Research we conducted earlier this year shows that by 2024, 95% of organisations across EMEA will be looking to their data as a key revenue driver, with 46% recognising it as a significant source of revenue – up from 29% today. And with the data monetisation market already at $2.9 billion, and another $4+ billion to be captured by 2027, it’s no wonder that more business leaders want to tap in. According to the European Commission, the data economy in Europe is expected to grow GDP from 2.6% to 4.2% by 2025. 

At the same time, companies are highly aware that their data strategies must be handled with care to ensure customer privacy. Concerns amongst consumers are increasing and getting louder in this growing discussion. There are plenty of fresh rules and regulations on the way, like DORA, which will help harmonise hard-to-reconcile regulations and reporting standards in banking across EMEA. Even with simplification like this on the horizon, meeting these regulations can be a complex journey for companies that operate across international borders. 

  1. Local laws don’t need to be a minefield 

Whilst the value of data is clear to see, there are often understandable reservations about regulations. Data sovereignty laws differ from one country to the next, with over 100 countries having their own standards on how data should be treated and stored within their sovereign borders. They also rarely stand still and change constantly. Organisations that fall foul of these can end up paying fines of hundreds of millions of dollars and be seen as unreliable and untrustworthy in the eyes of the consumer. Meta, for instance, is currently facing a €390 million fine from The Irish Data Protection Commission, after its Facebook and Instagram privacy breaches.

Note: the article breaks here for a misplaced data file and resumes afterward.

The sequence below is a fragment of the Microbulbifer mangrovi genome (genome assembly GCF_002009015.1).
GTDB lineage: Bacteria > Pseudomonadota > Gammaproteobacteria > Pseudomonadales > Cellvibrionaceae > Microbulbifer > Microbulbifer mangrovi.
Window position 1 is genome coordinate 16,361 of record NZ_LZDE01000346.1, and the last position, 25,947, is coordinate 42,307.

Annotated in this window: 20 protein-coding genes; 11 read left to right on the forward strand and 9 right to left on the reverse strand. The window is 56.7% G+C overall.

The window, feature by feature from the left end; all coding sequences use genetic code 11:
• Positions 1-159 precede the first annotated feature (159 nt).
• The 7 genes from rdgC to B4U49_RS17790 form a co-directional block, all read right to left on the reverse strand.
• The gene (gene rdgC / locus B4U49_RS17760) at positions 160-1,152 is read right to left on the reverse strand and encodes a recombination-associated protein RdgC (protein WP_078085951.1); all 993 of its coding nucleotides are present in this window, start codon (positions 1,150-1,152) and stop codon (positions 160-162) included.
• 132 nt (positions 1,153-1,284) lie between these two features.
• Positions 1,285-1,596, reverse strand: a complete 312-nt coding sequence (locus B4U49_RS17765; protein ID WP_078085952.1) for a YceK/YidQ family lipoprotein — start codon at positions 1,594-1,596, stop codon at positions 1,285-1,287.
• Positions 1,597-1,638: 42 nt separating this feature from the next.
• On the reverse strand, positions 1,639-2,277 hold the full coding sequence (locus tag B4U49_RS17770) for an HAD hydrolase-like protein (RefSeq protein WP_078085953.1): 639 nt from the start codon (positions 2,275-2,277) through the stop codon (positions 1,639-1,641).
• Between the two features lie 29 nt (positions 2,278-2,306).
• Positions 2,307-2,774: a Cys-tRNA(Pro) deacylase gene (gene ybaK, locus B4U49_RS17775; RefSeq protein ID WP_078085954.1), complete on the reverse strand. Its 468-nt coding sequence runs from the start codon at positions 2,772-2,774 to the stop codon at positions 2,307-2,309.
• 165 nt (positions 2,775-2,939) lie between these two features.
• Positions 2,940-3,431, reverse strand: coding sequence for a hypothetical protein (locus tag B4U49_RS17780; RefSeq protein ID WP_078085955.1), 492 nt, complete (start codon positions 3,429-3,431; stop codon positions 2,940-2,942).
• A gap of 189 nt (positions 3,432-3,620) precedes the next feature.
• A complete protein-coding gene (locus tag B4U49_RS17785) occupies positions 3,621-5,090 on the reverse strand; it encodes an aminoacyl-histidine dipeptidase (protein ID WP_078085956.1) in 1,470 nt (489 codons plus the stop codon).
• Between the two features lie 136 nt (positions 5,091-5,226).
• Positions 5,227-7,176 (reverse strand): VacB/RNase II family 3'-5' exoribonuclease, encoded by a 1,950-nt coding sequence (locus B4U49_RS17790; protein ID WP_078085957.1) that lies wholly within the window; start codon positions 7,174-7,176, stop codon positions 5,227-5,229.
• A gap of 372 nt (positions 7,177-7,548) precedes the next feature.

Most people (87%) are willing to walk away from a company if some kind of data breach happens. Their trust is just as valuable as hard currency. So, how can organisations perform this delicate dance in a way that allows them to mine customer data without betraying their customers’ trust? The answer lies in the ability to share, monetise and protect data that resides across multiple clouds.  

  1. Forge relationships with a network 

Those looking to run without being tripped up should form relationships with one of the newly formed global networks of sovereign cloud providers who have specifically joined forces to ensure that data is protected, compliant and resident within a national territory. Working with an entity that has both national and local partners guarantees an organisation will be meeting niche requirements across the board. It also gives decision makers the ability to choose the right cloud for a specific data classification, with better governance around data mobility. By definition, these specialised clouds are operated by a sovereign entity, so they’re exempt from foreign jurisdictional control. With a sovereign cloud, data is managed by national citizens with the relevant national security clearances.